Thursday, June 26, 2014

Goodbye my musang

It's been several months since we found Bindi in her cage holding on to her favorite toy as if in deep sleep. We tried to wake her up, but her sleep was eternal. It hit me so hard, I am only now, 7 months later, able to even write or talk about it without tearing up.

Bindi still has some stories to tell, since she isn't here, I will tell them for her. She was an Ambassador of her kind for a while and taught many school children that it's not ok to kill and eat musang. We took her to the local elementary school here in Luzviminda, when she was about 2 months old. The children loved her and she went from child to child smelling them and letting them pet her.

The kids couldn't get enough of Bindi!
Bindi was the first wild animal rescue I had here in Palawan. She became my mascot and best friend, staying with me on my desk or nearby in my home office. I loved her so much. I will always miss her. She was not the easiest creature to live with. First off, civets are nocturnal. Their teeth and claws are sharp like needles. My shoulders, hands and arms were always covered in scratches, just from her walking on me. I finally found a way to trim her nails while she was sleeping. It made her walking all over us much more comfortable. When we would want to rest at night, she was bouncing off the walls and getting into everything, so most nights, we had to put her in her large cage. There was the rare occasion when she would not do that, but it was rare, and then she would curl up under the blankets at my feet. I loved rubbing her fur with my toes, her fur was so soft.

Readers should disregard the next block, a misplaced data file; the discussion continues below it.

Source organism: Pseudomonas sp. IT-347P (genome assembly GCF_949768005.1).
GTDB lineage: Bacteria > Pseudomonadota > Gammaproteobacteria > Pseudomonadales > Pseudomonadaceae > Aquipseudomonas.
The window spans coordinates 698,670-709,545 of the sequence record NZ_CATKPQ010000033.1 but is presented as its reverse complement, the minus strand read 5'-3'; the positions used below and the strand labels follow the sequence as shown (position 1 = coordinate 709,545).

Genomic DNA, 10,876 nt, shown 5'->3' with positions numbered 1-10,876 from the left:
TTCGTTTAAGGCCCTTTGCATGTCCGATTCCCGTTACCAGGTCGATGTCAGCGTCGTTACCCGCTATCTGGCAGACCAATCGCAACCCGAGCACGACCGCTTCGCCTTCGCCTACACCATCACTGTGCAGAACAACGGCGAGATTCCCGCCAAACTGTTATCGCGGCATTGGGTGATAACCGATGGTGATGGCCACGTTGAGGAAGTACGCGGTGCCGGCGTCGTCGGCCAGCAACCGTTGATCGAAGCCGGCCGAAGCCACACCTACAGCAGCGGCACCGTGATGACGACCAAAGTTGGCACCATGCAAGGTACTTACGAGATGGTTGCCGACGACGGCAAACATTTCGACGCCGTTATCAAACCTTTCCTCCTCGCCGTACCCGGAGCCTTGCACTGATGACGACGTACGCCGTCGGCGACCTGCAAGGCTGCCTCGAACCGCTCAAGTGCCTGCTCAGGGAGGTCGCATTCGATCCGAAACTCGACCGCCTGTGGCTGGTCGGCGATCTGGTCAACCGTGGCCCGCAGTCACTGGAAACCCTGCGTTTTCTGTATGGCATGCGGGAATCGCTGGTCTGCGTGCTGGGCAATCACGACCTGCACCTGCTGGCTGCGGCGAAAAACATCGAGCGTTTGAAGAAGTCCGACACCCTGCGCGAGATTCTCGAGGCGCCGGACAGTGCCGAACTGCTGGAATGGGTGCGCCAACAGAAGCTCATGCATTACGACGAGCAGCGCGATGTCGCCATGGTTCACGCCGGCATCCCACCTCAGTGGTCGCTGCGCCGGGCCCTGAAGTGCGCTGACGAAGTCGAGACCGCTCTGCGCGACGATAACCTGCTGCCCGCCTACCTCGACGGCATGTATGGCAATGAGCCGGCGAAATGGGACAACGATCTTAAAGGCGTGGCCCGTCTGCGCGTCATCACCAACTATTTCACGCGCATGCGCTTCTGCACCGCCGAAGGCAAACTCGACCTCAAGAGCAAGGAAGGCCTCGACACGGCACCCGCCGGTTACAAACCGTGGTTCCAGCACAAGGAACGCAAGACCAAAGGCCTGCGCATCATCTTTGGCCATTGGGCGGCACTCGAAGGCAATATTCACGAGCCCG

The school teacher got as much a kick out of handling Bindi, as the children!!!
In although the masked civet is called Common Civet...if people don't become aware of them, they might not be so common some day. In Indonesia, it is legal for people to own them, and they are being hunted so much that they not be around in the wild so much. In Indonesia, there are few of them now, they are under threatened status.

Here in the Philippines, coffee growers would find their skat and then wash and sell it at Kapé Luwak, or civet coffee, now many unscrupulous growers are caging them in horrible conditions and force feeding them the coffee cherries. The whole point and value of wild civet coffee, is that wild civets only eat the most ripened berries, hence a flavorful coffee bean. That is no longer the case.

Many people in the Philippines in the provinces, catch and eat them.

Please, respect all of Palawan's wild life. In this day and age we cannot afford to lose any more animals. Each animal has it's job in the wild.

The boys especially were eager to touch and hold Bindi, the masked civet.

The children were so curious about the civet, Bindi. They had never seen one

Many of the children went home and shared their experience about the musang. They have all told their parents to not harm them. Hopefully they listened.

I am able now to say, Goodbye Bindi. I will always love and cherish you and the lessons you left behind for me to pass on to others. Thank you Bindi.